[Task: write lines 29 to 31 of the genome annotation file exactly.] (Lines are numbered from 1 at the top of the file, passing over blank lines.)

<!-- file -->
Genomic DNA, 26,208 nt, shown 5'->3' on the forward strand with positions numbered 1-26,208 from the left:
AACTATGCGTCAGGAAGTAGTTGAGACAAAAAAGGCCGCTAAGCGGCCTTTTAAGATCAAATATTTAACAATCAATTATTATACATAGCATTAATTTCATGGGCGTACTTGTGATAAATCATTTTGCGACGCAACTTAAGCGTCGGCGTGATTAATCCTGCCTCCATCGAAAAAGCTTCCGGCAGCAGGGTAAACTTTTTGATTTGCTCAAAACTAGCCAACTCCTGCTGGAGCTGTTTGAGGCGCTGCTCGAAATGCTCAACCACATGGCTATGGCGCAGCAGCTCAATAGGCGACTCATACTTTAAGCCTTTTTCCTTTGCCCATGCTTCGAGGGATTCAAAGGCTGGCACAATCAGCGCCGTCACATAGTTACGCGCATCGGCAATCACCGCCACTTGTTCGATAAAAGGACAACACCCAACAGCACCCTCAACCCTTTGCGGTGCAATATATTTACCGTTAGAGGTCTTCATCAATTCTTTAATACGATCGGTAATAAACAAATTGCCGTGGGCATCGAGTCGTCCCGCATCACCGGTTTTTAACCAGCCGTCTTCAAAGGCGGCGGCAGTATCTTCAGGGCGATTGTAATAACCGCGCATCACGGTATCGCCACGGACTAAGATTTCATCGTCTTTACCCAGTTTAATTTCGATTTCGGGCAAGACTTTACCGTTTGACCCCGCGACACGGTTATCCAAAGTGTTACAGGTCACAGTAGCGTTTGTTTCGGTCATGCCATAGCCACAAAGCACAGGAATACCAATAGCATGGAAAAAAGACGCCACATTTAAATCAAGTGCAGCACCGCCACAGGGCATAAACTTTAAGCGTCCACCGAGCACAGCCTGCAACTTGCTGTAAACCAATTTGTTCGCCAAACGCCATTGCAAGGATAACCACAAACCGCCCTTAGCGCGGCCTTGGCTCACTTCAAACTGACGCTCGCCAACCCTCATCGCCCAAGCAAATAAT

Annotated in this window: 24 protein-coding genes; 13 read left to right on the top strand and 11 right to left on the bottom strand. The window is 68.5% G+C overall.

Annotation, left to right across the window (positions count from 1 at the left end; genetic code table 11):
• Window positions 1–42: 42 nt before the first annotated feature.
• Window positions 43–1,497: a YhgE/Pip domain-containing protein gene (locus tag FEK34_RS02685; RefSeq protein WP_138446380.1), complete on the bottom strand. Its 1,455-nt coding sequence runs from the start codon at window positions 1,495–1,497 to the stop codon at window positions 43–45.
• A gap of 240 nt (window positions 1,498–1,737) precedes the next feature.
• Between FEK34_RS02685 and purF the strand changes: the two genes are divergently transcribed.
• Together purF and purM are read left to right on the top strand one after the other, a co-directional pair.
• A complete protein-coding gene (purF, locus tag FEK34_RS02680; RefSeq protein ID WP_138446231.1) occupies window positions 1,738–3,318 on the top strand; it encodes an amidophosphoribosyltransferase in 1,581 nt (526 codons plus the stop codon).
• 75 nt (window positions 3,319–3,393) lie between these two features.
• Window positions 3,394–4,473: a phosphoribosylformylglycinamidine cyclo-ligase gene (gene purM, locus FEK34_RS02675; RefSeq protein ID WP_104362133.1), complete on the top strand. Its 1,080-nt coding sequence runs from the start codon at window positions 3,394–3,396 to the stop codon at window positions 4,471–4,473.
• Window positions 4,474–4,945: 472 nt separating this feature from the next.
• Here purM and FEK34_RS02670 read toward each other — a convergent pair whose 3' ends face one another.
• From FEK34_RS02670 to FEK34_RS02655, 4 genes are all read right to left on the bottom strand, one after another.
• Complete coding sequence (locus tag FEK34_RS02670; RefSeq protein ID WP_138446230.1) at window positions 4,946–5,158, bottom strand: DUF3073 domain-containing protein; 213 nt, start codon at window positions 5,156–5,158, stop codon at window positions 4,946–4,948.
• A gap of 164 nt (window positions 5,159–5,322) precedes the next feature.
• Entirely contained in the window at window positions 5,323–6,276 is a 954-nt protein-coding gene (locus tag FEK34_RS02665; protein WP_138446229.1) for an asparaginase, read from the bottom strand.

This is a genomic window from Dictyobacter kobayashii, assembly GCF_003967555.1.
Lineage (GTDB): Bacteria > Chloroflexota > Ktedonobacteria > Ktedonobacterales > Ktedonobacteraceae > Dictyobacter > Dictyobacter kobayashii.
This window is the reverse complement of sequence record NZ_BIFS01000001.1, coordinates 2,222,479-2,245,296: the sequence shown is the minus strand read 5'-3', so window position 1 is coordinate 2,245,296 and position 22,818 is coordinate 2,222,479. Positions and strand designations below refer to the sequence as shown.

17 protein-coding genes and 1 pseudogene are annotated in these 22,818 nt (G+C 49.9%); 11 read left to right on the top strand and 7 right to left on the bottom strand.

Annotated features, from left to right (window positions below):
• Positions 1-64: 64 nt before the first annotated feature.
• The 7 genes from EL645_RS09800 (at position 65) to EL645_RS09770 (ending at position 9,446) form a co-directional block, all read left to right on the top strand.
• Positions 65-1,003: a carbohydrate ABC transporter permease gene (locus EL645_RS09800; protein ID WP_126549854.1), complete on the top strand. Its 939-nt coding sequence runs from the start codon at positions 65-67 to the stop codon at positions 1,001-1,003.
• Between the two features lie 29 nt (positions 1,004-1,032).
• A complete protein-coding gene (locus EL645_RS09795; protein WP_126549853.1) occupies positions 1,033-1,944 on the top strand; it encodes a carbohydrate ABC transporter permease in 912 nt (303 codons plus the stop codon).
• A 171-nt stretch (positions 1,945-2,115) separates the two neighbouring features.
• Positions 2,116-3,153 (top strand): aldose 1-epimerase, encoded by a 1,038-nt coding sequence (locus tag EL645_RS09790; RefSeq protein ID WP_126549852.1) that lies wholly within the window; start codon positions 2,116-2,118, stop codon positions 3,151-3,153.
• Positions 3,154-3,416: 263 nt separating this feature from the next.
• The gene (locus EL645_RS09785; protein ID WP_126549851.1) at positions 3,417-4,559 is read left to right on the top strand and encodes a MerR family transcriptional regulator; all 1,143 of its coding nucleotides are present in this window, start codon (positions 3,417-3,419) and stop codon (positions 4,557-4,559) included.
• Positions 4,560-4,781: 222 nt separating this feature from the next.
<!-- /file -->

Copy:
• A 171-nt stretch (positions 1,945-2,115) separates the two neighbouring features.
• Positions 2,116-3,153 (top strand): aldose 1-epimerase, encoded by a 1,038-nt coding sequence (locus tag EL645_RS09790; RefSeq protein ID WP_126549852.1) that lies wholly within the window; start codon positions 2,116-2,118, stop codon positions 3,151-3,153.
• Positions 3,154-3,416: 263 nt separating this feature from the next.